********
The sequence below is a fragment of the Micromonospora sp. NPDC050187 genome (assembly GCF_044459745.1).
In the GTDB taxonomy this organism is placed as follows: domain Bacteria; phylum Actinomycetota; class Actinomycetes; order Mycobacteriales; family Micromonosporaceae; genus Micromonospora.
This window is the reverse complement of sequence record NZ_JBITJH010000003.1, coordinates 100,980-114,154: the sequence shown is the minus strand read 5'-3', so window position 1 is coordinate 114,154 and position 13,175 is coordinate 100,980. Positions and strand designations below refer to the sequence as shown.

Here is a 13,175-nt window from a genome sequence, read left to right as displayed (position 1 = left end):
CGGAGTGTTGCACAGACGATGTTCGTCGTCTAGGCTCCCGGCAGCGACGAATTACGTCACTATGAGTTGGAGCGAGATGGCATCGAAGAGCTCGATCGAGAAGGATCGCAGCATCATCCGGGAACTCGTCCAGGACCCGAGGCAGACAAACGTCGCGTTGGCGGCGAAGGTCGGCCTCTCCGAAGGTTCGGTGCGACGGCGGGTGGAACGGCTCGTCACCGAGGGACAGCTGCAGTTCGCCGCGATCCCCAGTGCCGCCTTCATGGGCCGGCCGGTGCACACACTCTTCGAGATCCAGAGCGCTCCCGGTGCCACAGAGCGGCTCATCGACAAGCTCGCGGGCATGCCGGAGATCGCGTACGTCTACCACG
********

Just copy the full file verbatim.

The sequence below is a fragment of the Micromonospora sp. NPDC050187 genome (assembly GCF_044459745.1).
In the GTDB taxonomy this organism is placed as follows: domain Bacteria; phylum Actinomycetota; class Actinomycetes; order Mycobacteriales; family Micromonosporaceae; genus Micromonospora.
This window is the reverse complement of sequence record NZ_JBITJH010000003.1, coordinates 100,980-114,154: the sequence shown is the minus strand read 5'-3', so window position 1 is coordinate 114,154 and position 13,175 is coordinate 100,980. Positions and strand designations below refer to the sequence as shown.

Here is a 13,175-nt window from a genome sequence, read left to right as displayed (position 1 = left end):
CGGAGTGTTGCACAGACGATGTTCGTCGTCTAGGCTCCCGGCAGCGACGAATTACGTCACTATGAGTTGGAGCGAGATGGCATCGAAGAGCTCGATCGAGAAGGATCGCAGCATCATCCGGGAACTCGTCCAGGACCCGAGGCAGACAAACGTCGCGTTGGCGGCGAAGGTCGGCCTCTCCGAAGGTTCGGTGCGACGGCGGGTGGAACGGCTCGTCACCGAGGGACAGCTGCAGTTCGCCGCGATCCCCAGTGCCGCCTTCATGGGCCGGCCGGTGCACACACTCTTCGAGATCCAGAGCGCTCCCGGTGCCACAGAGCGGCTCATCGACAAGCTCGCGGGCATGCCGGAGATCGCGTACGTCTACCACG